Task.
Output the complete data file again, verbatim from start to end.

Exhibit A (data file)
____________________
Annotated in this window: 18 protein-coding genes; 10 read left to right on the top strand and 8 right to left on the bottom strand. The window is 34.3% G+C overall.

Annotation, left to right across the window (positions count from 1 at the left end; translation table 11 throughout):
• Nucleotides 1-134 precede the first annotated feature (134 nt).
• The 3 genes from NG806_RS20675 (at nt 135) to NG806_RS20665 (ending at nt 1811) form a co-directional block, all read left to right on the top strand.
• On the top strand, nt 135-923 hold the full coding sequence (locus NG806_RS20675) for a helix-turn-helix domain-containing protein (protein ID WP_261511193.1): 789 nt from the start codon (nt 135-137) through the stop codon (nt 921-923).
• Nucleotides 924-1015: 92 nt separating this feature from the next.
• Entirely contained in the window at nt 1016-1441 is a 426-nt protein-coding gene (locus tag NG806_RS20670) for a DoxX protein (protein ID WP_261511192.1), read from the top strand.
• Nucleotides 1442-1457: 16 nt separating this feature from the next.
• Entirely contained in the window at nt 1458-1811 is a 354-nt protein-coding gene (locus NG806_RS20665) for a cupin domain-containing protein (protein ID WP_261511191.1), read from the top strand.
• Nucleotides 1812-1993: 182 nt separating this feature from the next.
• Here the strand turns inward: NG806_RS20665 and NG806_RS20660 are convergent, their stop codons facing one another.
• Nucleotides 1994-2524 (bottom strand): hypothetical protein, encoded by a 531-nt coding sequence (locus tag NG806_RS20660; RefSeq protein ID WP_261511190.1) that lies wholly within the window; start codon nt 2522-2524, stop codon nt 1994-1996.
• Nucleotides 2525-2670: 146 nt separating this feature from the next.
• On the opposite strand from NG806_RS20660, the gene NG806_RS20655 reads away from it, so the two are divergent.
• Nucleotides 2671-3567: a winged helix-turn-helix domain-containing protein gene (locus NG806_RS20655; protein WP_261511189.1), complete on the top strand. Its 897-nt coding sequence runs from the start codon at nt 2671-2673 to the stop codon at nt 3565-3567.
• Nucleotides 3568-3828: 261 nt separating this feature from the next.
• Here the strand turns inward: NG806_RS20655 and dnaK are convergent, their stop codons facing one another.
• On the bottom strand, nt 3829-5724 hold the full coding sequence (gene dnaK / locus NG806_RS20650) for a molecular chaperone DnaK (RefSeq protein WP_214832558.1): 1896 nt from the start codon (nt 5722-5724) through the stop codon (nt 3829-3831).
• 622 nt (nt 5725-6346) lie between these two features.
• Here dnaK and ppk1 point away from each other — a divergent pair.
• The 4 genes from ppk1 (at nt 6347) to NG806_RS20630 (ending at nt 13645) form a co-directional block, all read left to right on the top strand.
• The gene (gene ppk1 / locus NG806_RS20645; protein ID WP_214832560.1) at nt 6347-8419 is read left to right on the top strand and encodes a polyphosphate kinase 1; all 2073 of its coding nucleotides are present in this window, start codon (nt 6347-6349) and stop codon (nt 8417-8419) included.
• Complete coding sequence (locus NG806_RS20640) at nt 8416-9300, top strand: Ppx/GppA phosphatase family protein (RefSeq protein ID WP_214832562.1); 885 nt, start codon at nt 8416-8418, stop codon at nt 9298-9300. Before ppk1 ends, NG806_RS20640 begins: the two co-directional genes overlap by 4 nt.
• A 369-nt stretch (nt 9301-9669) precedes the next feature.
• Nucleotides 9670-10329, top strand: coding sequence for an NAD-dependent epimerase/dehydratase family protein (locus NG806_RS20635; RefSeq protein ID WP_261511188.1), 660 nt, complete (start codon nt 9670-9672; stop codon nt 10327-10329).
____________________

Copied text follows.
Annotated in this window: 18 protein-coding genes; 10 read left to right on the top strand and 8 right to left on the bottom strand. The window is 34.3% G+C overall.

Annotation, left to right across the window (positions count from 1 at the left end; translation table 11 throughout):
• Nucleotides 1-134 precede the first annotated feature (134 nt).
• The 3 genes from NG806_RS20675 (at nt 135) to NG806_RS20665 (ending at nt 1811) form a co-directional block, all read left to right on the top strand.
• On the top strand, nt 135-923 hold the full coding sequence (locus NG806_RS20675) for a helix-turn-helix domain-containing protein (protein ID WP_261511193.1): 789 nt from the start codon (nt 135-137) through the stop codon (nt 921-923).
• Nucleotides 924-1015: 92 nt separating this feature from the next.
• Entirely contained in the window at nt 1016-1441 is a 426-nt protein-coding gene (locus tag NG806_RS20670) for a DoxX protein (protein ID WP_261511192.1), read from the top strand.
• Nucleotides 1442-1457: 16 nt separating this feature from the next.
• Entirely contained in the window at nt 1458-1811 is a 354-nt protein-coding gene (locus NG806_RS20665) for a cupin domain-containing protein (protein ID WP_261511191.1), read from the top strand.
• Nucleotides 1812-1993: 182 nt separating this feature from the next.
• Here the strand turns inward: NG806_RS20665 and NG806_RS20660 are convergent, their stop codons facing one another.
• Nucleotides 1994-2524 (bottom strand): hypothetical protein, encoded by a 531-nt coding sequence (locus tag NG806_RS20660; RefSeq protein ID WP_261511190.1) that lies wholly within the window; start codon nt 2522-2524, stop codon nt 1994-1996.
• Nucleotides 2525-2670: 146 nt separating this feature from the next.
• On the opposite strand from NG806_RS20660, the gene NG806_RS20655 reads away from it, so the two are divergent.
• Nucleotides 2671-3567: a winged helix-turn-helix domain-containing protein gene (locus NG806_RS20655; protein WP_261511189.1), complete on the top strand. Its 897-nt coding sequence runs from the start codon at nt 2671-2673 to the stop codon at nt 3565-3567.
• Nucleotides 3568-3828: 261 nt separating this feature from the next.
• Here the strand turns inward: NG806_RS20655 and dnaK are convergent, their stop codons facing one another.
• On the bottom strand, nt 3829-5724 hold the full coding sequence (gene dnaK / locus NG806_RS20650) for a molecular chaperone DnaK (RefSeq protein WP_214832558.1): 1896 nt from the start codon (nt 5722-5724) through the stop codon (nt 3829-3831).
• 622 nt (nt 5725-6346) lie between these two features.
• Here dnaK and ppk1 point away from each other — a divergent pair.
• The 4 genes from ppk1 (at nt 6347) to NG806_RS20630 (ending at nt 13645) form a co-directional block, all read left to right on the top strand.
• The gene (gene ppk1 / locus NG806_RS20645; protein ID WP_214832560.1) at nt 6347-8419 is read left to right on the top strand and encodes a polyphosphate kinase 1; all 2073 of its coding nucleotides are present in this window, start codon (nt 6347-6349) and stop codon (nt 8417-8419) included.
• Complete coding sequence (locus NG806_RS20640) at nt 8416-9300, top strand: Ppx/GppA phosphatase family protein (RefSeq protein ID WP_214832562.1); 885 nt, start codon at nt 8416-8418, stop codon at nt 9298-9300. Before ppk1 ends, NG806_RS20640 begins: the two co-directional genes overlap by 4 nt.
• A 369-nt stretch (nt 9301-9669) precedes the next feature.
• Nucleotides 9670-10329, top strand: coding sequence for an NAD-dependent epimerase/dehydratase family protein (locus NG806_RS20635; RefSeq protein ID WP_261511188.1), 660 nt, complete (start codon nt 9670-9672; stop codon nt 10327-10329).